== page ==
Many of Quebec's best cheeses are made from raw milk, but thanks to NAFTA, all Quebec cheeses are allowed into the United States, although similar cheeses from France might be banned. A couple of Gariepy's favorites are Pied de Vent, a soft cheese made on the Magdalen Islands by one of Cormier's cousins, and Riopelle de l’Île, a soft cheese somewhere between a brie and a Camembert. It's named for the painter Jean-Paul Riopelle who often vacationed on L’Île aux Grues where the cheese is made.
Gilles Jourdenais, owner of La Fromagerie Atwater located in the yuppie-gourmet Marché Atwater (134 avenue Atwater; 514-932-4653), estimates that about 400 cheeses are made in Quebec. His inventory of 850 cheeses includes about 175 from Quebec that hold their own against some of the best cheeses in the world. A couple of Jourdenais' favorites are Le bleu d'Elizabeth, a creamy and not overly salty blue, made by Jean Morin of Fromagerie du Presbytère in Sainte-Elizabeth de Warwick. He's also a big fan of Le Cendrillon, an ash-covered soft goat’s milk cheese made by La Maison Alexis de Portneuf. Its name translates as ''Cinderella.''
A word of warning: wrap the cheeses well if you plan to pack them in your suitcase.
Patricia Harris and David Lyon also write the food and travel blog Hungry Travelers.
Photos by David Lyon for the Boston Globe.
Canadians celebrate Thanksgiving on the second Monday in October, which is Columbus Day for those on the south side of the border. That means no barrier in the calendar after Halloween before the long run-up to Christmas. In fact, when we stopped at La Baie in Montreal (or The Bay in English-speaking Canada), the interior of the department store that has evolved from the Hudson's Bay Company (established as a fur-trading monopoly in 1670) was fully decked for the holidays in all its glittery, sparkly glory. We were relieved that they were not yet playing Christmas carols. We can forgive them for rushing the season because the store has a gift for shoppers from other countries. Since the Canadian government no longer grants tax refunds to visitors for goods purchased in Canada, La Baie has taken it upon itself to offer visitors an automatic 15 percent discount on most purchases. In Montreal, the deal is only available at the flagship store in the downtown shopping district (585 rue Sainte-Catherine ouest). Visitors need only stop at the customer service desk on the main floor to pick up a card before they begin browsing. And, yes, we have to confess that we took advantage of the savings to start our Christmas shopping.
-- Patricia Harris & David Lyon
Photo by David Lyon for the Boston Globe
Our friends always ask for new recommendations for hotels in Montreal, and we usually have to demur and suggest checking the current deals on the city tourism web site. (That's how we've gotten the best rates for years.) But after touring a hidden gem that's often overlooked, we have to rave about the renovated Hotel de l'Institut. It's the hotel of the provincial hotel and tourism school, where students take a three-year course with separate hotel management and culinary tracks. The culinary students work in the kitchen under a French chef and wait tables at the school's smart fine-dining room with a contemporary bistro-style menu based on Quebec products. The hotel students work at the front desk and in management behind the scenes.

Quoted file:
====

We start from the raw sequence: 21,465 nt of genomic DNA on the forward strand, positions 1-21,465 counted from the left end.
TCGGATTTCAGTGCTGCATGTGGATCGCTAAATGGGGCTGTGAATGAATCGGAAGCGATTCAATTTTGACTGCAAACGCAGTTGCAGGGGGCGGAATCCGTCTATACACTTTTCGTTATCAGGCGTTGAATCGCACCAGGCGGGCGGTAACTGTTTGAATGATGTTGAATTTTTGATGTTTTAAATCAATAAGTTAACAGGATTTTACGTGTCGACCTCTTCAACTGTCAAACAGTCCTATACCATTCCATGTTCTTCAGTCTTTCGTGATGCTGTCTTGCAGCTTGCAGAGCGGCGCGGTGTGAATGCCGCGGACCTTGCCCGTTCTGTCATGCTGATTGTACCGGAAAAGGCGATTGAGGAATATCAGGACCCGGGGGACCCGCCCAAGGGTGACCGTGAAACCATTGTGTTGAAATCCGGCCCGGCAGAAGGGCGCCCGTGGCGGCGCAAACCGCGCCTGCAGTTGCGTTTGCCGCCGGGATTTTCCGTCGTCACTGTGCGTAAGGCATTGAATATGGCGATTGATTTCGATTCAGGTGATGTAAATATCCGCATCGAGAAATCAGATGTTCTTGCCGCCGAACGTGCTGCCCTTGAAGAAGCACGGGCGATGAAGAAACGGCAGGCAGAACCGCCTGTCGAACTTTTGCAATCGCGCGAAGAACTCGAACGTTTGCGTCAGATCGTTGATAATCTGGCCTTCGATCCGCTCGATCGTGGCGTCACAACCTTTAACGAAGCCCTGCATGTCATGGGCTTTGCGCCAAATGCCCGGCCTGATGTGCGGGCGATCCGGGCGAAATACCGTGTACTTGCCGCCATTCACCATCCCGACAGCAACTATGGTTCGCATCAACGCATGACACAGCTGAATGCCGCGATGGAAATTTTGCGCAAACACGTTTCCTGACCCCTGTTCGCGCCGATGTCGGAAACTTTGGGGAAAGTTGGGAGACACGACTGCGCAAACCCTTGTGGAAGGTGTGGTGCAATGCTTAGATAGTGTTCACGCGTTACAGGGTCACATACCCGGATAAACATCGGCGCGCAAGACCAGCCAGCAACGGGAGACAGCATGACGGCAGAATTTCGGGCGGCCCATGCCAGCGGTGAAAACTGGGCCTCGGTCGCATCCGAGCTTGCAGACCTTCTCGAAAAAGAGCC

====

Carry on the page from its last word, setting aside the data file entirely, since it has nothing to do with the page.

The 42 rooms re-opened in June after a makeover from traditional to sleekly modern. All but two rooms have small outdoor terraces, and every room has a work area with desk and wifi. Book now for summer weekends to get a south-facing room with a fantastic view of the fireworks at La Ronde during the International Fireworks Festival (June-August). The lively Plateau location is terrific at any time: It's just a short walk up rue St-Denis to the densest collection of good restaurants in the city, and the Sherbrooke Metro stop is beneath the hotel if you feel the need to zip down to Old Montreal.
Hotel de l'Institut, 3535 Rue St-Denis, Montreal. Tel: 514-282-5120 or 800-361-5111, ext. 5120, www.ithq.qc.ca. Weekend specials currently start at $129 (Canadian) per night for single occupancy, $144 for double occupancy. The Gourmet Package is also a good deal, with overnight for two, dinner with wine, and breakfast for $275.
– Patricia Harris and David Lyon
Patricia Harris and David Lyon are working on Food Lovers' Guide to Montreal, to be published spring 2011 by Globe Pequot Press.
Photo by David Lyon for the Boston Globe
The tree, in the front of the modest home of Misner and his wife, Roseann, a retired couple in tiny Kentville, Nova Scotia, will be cut down Nov. 16, bundled up, hauled to Boston Common and lighted in an official ceremony Dec. 3.
This marks the 40th year that Nova Scotia, the balsam-fir capital of the world that annually produces nearly 2 million Christmas trees, has donated a tree to Boston, in continued thanks for the Hub's help in providing relief to the city following a devastating explosion in Halifax Harbor on Dec. 6, 1917, that killed 2,000 residents.
"Only thing I've done to that tree, really, is trim the bottom branches so I don't whack my head on them when I cut the lawn," Misner said. "These trees don't have a deep root system, so a good wind can topple them. One this big that's lasted this long, I guess, is what they're looking for."
It is an honor to be chosen to donate the tree, the Misners said, and when the official cutting-down ceremony happens, schoolchildren will be brought in to watch, local dignitaries will gather, and regional media coverage will be huge, they say.